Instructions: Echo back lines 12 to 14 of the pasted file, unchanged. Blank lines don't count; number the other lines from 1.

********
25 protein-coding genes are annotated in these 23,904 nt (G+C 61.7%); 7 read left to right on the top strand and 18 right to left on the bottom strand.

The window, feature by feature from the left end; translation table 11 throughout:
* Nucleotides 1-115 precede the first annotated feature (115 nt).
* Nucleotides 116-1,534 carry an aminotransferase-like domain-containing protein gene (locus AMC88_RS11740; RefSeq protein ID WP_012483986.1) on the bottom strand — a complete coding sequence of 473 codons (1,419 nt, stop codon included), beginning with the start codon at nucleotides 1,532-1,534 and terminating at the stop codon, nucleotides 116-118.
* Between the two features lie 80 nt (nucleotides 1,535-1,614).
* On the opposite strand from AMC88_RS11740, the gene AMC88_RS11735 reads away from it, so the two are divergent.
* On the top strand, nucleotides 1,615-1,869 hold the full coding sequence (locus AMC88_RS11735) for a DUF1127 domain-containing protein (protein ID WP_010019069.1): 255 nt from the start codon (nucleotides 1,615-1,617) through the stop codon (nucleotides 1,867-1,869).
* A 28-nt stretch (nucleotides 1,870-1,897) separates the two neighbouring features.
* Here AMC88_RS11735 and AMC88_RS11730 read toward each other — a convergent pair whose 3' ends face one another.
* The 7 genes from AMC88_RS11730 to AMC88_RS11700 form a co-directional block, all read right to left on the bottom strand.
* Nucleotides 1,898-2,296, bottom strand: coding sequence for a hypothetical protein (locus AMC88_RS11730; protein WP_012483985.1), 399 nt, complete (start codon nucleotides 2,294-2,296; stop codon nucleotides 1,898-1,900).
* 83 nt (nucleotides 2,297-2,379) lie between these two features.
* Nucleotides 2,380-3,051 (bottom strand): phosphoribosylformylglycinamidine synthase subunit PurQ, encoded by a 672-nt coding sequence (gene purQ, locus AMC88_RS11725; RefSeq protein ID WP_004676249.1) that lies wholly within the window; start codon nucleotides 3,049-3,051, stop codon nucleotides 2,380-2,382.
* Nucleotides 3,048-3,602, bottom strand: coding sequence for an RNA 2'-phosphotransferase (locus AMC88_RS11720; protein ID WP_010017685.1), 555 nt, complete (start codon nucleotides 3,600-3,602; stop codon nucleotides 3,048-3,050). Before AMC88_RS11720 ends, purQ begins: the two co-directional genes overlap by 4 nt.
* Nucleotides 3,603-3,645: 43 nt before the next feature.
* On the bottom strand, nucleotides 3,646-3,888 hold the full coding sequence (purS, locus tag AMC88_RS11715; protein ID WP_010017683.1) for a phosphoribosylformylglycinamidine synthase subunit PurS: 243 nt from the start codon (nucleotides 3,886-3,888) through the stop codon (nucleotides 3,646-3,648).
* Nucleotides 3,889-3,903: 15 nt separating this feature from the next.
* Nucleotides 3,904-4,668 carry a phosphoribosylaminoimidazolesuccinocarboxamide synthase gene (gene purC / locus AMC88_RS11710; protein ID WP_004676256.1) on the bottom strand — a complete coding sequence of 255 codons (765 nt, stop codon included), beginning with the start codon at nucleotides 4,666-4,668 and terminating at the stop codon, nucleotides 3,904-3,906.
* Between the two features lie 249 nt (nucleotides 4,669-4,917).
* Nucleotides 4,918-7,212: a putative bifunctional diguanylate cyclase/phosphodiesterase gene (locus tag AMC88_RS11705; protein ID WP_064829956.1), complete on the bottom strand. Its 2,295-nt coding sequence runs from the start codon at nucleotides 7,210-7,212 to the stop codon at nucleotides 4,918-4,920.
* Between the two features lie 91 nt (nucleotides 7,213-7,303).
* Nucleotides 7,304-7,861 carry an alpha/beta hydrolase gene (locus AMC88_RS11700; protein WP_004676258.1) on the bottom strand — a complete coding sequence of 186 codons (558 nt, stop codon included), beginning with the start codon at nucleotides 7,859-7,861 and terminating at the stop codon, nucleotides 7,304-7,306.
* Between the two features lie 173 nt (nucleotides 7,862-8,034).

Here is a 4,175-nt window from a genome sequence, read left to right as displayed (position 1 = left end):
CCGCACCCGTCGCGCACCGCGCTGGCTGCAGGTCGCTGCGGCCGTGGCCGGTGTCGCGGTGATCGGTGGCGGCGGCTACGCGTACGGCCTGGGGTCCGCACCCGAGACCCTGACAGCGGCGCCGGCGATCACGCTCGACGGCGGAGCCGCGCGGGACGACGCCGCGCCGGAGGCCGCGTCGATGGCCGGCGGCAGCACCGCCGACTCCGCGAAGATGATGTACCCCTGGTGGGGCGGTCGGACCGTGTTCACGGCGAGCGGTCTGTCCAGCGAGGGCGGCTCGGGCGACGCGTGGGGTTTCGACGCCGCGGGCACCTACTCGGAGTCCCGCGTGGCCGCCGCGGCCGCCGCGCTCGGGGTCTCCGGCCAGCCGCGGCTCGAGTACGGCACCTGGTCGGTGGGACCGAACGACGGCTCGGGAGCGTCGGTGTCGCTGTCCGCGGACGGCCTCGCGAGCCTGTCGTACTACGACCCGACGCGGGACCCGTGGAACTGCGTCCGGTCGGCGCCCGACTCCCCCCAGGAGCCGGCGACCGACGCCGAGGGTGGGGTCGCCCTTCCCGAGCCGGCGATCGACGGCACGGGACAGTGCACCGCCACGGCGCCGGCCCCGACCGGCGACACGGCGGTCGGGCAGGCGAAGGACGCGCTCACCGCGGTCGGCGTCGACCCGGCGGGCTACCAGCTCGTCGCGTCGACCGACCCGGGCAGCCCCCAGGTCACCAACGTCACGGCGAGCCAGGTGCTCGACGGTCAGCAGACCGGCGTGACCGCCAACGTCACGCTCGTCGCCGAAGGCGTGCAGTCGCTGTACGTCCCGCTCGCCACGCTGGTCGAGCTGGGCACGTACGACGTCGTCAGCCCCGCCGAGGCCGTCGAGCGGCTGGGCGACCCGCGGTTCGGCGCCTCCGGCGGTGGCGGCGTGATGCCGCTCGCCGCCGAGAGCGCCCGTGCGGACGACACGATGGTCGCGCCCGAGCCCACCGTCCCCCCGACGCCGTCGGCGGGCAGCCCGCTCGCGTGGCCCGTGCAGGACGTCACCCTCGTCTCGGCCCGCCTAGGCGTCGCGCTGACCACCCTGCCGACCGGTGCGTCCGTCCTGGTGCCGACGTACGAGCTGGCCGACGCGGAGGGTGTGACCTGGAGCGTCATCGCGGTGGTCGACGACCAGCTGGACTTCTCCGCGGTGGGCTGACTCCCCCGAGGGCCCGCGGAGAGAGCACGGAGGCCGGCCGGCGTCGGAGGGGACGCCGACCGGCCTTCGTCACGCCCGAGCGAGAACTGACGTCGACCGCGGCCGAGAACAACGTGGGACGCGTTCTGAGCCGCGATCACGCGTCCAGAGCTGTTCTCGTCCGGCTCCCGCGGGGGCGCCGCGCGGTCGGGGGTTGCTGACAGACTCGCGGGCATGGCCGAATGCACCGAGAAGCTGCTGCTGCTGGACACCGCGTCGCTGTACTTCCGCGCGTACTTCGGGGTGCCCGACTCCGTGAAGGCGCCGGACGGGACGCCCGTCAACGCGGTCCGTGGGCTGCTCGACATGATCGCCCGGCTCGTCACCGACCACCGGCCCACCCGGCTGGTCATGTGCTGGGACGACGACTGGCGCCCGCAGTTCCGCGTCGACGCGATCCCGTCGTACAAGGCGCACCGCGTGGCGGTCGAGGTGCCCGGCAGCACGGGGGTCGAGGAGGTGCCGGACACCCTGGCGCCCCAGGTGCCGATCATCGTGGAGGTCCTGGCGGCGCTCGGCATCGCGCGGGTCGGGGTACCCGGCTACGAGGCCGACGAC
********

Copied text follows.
* 83 nt (nucleotides 2,297-2,379) lie between these two features.
* Nucleotides 2,380-3,051 (bottom strand): phosphoribosylformylglycinamidine synthase subunit PurQ, encoded by a 672-nt coding sequence (gene purQ, locus AMC88_RS11725; RefSeq protein ID WP_004676249.1) that lies wholly within the window; start codon nucleotides 3,049-3,051, stop codon nucleotides 2,380-2,382.
* Nucleotides 3,048-3,602, bottom strand: coding sequence for an RNA 2'-phosphotransferase (locus AMC88_RS11720; protein ID WP_010017685.1), 555 nt, complete (start codon nucleotides 3,600-3,602; stop codon nucleotides 3,048-3,050). Before AMC88_RS11720 ends, purQ begins: the two co-directional genes overlap by 4 nt.